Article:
by John Mariner, L.C.S.W.
In a previous newsletter article, entitled “If Only We Could Talk About It,” we discussed the One-Up/One-Down model of relating that is prevalent in our culture. We made the point that this model makes true intimacy impossible. In this article we want to explore more fully the concept of relating from a Same As position, one, which allows and supports intimacy.
The Same As position is achieved when an individual acts both with appropriate power (i.e., the power to do and say what I need to do and say) and with empathy (i.e., being aware of and concerned about the impact that my words and actions have on other people). One of the simplest, most powerful descriptions of Same As is that which former Boston Celtics center, Bill Russell, says he learned from his mother. She said, “Son, when you get out there in the world, remember there ain’t nobody better than you and you ain’t better than nobody else!” With these words she cut to the heart of the matter.
If no one is better than I am, I have the right to express and act on my needs and feelings without fear of being wrong or bad. At the same time, if I am not better than they are, their feelings and needs have equal importance to mine and I need to take them into account in what I do and say.
When we are caught in the dynamic of One up/One-down, we believe that either I get what I want or you get your way. So we tend to either a) make unilateral decisions that give us what we want, b) give in to the other’s preferences – and resent it, or c) fight about who will “win”. In the “land of Same As” we know that we can negotiate a win/win solution that takes both of our wants and needs into account.
Another aspect of Same As is that it is a move from a 2-dimensional one-up/one-down perspective to a multi-dimensional reality that includes caring, cooperation, and freedom to choose from many options. It is like moving out of a dark well where we can see only up or down to a place on a high hill where we have an unobstructed view of the vast and varied landscape. We do not see only flat land but hills and valleys, forests and rivers. There is a sense of openness and beauty and it is possible to see things from many perspectives.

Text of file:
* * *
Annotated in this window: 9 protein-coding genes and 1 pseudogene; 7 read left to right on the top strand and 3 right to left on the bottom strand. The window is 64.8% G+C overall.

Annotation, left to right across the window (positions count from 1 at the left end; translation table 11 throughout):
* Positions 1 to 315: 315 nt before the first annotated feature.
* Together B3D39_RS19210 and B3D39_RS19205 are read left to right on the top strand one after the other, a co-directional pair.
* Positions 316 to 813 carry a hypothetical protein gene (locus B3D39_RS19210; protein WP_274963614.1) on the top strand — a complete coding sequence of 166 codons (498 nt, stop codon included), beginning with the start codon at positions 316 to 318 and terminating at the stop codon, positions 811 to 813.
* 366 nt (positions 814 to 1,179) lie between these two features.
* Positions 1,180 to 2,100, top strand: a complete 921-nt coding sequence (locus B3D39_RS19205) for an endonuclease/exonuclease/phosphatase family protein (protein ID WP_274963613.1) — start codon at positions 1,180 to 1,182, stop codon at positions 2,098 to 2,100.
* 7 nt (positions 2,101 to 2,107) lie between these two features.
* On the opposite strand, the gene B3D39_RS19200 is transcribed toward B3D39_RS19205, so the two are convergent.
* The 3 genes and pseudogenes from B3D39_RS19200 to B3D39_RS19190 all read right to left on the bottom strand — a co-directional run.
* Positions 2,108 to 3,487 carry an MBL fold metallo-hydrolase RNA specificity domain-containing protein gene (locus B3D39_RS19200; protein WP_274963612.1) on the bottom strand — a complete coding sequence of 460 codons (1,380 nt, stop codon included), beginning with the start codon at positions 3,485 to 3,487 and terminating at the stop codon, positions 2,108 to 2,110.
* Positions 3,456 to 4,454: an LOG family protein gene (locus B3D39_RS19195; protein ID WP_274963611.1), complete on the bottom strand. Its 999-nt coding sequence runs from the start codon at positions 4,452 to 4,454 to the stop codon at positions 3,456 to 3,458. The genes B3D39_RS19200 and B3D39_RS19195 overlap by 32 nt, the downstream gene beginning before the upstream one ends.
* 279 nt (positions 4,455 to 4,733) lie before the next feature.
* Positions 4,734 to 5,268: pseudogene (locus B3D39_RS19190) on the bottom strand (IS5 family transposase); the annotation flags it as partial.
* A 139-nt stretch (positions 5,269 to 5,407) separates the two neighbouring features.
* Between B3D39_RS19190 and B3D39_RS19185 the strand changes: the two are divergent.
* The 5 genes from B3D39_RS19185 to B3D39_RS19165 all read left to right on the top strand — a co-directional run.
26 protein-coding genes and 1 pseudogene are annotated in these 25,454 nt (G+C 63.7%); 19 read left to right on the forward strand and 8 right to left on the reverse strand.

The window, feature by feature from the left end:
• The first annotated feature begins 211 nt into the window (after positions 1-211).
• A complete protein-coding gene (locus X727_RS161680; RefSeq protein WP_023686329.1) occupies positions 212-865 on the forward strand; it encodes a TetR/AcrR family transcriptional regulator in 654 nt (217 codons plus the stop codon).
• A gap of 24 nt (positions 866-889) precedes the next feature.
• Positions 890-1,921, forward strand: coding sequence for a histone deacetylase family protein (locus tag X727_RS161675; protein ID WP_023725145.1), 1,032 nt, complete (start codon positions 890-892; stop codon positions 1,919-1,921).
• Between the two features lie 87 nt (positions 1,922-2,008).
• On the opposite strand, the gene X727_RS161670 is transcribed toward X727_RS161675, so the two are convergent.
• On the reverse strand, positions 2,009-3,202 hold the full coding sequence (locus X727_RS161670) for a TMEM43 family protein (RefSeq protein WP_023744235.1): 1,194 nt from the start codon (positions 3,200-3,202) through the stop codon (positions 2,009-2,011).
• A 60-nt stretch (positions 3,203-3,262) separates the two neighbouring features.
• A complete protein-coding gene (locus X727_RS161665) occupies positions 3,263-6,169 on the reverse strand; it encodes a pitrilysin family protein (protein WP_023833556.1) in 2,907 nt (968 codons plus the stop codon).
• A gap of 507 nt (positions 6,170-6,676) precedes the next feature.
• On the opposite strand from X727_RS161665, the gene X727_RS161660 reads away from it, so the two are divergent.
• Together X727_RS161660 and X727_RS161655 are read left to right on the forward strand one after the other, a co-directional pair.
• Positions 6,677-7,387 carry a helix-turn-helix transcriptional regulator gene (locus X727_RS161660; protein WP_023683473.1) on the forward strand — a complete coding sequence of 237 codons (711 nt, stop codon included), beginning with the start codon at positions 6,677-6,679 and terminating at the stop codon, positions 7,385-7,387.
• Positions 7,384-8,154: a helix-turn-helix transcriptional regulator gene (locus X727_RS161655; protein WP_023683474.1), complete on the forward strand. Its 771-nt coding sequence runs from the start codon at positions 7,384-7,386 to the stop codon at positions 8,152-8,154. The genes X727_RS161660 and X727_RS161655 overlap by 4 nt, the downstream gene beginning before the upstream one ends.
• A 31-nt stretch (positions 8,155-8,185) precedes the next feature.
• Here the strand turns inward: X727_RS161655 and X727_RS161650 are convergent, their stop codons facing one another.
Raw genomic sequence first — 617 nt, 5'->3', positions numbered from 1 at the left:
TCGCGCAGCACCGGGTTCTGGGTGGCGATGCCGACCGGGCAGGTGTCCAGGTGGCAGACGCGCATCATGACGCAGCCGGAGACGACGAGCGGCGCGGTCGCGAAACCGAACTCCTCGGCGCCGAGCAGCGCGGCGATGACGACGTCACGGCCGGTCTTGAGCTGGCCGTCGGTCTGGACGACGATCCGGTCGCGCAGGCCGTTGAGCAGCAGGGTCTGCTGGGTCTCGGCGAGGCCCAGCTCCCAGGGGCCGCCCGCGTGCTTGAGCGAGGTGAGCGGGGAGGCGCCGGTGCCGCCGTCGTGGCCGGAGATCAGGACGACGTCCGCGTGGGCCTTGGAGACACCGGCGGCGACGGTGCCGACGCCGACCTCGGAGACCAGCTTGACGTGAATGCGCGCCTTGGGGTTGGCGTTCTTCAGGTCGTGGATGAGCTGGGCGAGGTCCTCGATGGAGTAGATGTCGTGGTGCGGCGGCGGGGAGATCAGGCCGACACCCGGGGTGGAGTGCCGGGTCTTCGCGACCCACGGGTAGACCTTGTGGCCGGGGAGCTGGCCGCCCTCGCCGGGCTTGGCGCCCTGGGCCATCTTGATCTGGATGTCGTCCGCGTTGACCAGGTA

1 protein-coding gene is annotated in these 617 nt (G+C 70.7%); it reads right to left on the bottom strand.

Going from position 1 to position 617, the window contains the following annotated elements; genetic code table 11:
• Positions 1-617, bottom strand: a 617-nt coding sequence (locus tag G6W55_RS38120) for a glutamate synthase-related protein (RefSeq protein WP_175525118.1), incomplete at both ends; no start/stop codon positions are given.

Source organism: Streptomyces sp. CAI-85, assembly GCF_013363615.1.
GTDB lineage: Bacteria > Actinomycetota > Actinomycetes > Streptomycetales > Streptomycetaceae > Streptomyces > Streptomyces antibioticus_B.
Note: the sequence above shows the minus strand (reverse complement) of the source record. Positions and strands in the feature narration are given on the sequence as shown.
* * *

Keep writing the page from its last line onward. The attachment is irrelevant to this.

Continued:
Yet another way to think about Same As is that it is a move from the programmed reactions of our 5 year-old character structure to a grown-up thinking place from which we can nurture and protect the child in us and respond in caring ways to the child in others. When we can regularly access this Adult state, our young child feels safe, worthy and loved. We do not need the faulty protection of taking a One-up stance because we know we are enough and we matter just because we are. In addition, this nurturing, protective grown-up can provide a safe place in which others feel that they matter also. With this protection and support, the Child in each of us can be free to love and play, knowing that the Adult will solve whatever conflicts come up between our wants and needs and those of others.
Being in a Same As position also means that I recognize and accept that we all are flawed human beings. So, when we realize that our behavior has caused pain for another person, we experience and express remorse and make amends. And, when another expresses genuine remorse and offers amends, we can forgive and let go of my pain.
The Adult, Same As position is the only one from which we can engage in true dialogue with others. In this place we can speak our Truth lovingly and we can acknowledge and make room for another’s reality as being of equal value. Only when we can do this do we have the possibility of achieving deep connection and intimacy.
Ultimately, Same As calls to all of us with a deep resonance in our hearts as well as our minds. Same As beckons us home to our deepest selves – home to relating without fear, to the possibility of being fully alive and not merely surviving in this awesome universe. Same As invites the end of fear and survival as the governing forces of our lives. Many years ago Ignazio Silone uttered these words: “To be together and not afraid, this is the beginning.”